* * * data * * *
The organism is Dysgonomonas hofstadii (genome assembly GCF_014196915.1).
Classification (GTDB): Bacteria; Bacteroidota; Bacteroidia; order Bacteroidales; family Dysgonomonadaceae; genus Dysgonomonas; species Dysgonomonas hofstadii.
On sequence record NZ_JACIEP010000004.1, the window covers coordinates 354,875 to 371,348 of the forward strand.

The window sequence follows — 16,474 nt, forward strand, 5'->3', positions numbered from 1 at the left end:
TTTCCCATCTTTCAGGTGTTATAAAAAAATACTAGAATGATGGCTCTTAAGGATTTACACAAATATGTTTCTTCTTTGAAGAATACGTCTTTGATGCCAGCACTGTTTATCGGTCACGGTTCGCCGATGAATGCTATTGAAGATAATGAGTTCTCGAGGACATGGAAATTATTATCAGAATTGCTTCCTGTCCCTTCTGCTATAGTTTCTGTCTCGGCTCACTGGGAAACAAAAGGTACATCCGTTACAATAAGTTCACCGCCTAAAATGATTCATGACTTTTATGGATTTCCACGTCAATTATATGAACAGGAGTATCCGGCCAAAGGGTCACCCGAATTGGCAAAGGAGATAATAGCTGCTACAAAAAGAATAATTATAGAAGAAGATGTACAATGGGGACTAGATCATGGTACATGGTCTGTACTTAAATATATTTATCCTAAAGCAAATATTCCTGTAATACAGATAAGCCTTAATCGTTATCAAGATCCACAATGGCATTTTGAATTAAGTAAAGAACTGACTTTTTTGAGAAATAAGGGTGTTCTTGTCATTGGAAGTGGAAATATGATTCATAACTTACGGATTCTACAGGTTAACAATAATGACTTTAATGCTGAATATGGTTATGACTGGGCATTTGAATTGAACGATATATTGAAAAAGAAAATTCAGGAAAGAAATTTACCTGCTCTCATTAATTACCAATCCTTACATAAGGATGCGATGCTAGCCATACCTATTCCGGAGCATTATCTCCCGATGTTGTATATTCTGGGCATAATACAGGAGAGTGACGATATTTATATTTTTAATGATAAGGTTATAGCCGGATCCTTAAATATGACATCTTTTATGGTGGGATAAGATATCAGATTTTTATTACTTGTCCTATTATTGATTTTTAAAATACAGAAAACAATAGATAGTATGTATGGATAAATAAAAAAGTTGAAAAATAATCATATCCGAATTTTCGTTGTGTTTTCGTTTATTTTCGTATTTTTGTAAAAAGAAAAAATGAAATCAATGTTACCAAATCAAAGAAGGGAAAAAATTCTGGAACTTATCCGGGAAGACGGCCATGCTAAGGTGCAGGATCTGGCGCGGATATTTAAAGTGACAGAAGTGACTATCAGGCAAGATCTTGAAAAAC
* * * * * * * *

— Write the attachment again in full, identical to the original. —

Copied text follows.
The organism is Dysgonomonas hofstadii (genome assembly GCF_014196915.1).
Classification (GTDB): Bacteria; Bacteroidota; Bacteroidia; order Bacteroidales; family Dysgonomonadaceae; genus Dysgonomonas; species Dysgonomonas hofstadii.
On sequence record NZ_JACIEP010000004.1, the window covers coordinates 354,875 to 371,348 of the forward strand.

The window sequence follows — 16,474 nt, forward strand, 5'->3', positions numbered from 1 at the left end:
TTTCCCATCTTTCAGGTGTTATAAAAAAATACTAGAATGATGGCTCTTAAGGATTTACACAAATATGTTTCTTCTTTGAAGAATACGTCTTTGATGCCAGCACTGTTTATCGGTCACGGTTCGCCGATGAATGCTATTGAAGATAATGAGTTCTCGAGGACATGGAAATTATTATCAGAATTGCTTCCTGTCCCTTCTGCTATAGTTTCTGTCTCGGCTCACTGGGAAACAAAAGGTACATCCGTTACAATAAGTTCACCGCCTAAAATGATTCATGACTTTTATGGATTTCCACGTCAATTATATGAACAGGAGTATCCGGCCAAAGGGTCACCCGAATTGGCAAAGGAGATAATAGCTGCTACAAAAAGAATAATTATAGAAGAAGATGTACAATGGGGACTAGATCATGGTACATGGTCTGTACTTAAATATATTTATCCTAAAGCAAATATTCCTGTAATACAGATAAGCCTTAATCGTTATCAAGATCCACAATGGCATTTTGAATTAAGTAAAGAACTGACTTTTTTGAGAAATAAGGGTGTTCTTGTCATTGGAAGTGGAAATATGATTCATAACTTACGGATTCTACAGGTTAACAATAATGACTTTAATGCTGAATATGGTTATGACTGGGCATTTGAATTGAACGATATATTGAAAAAGAAAATTCAGGAAAGAAATTTACCTGCTCTCATTAATTACCAATCCTTACATAAGGATGCGATGCTAGCCATACCTATTCCGGAGCATTATCTCCCGATGTTGTATATTCTGGGCATAATACAGGAGAGTGACGATATTTATATTTTTAATGATAAGGTTATAGCCGGATCCTTAAATATGACATCTTTTATGGTGGGATAAGATATCAGATTTTTATTACTTGTCCTATTATTGATTTTTAAAATACAGAAAACAATAGATAGTATGTATGGATAAATAAAAAAGTTGAAAAATAATCATATCCGAATTTTCGTTGTGTTTTCGTTTATTTTCGTATTTTTGTAAAAAGAAAAAATGAAATCAATGTTACCAAATCAAAGAAGGGAAAAAATTCTGGAACTTATCCGGGAAGACGGCCATGCTAAGGTGCAGGATCTGGCGCGGATATTTAAAGTGACAGAAGTGACTATCAGGCAAGATCTTGAAAAAC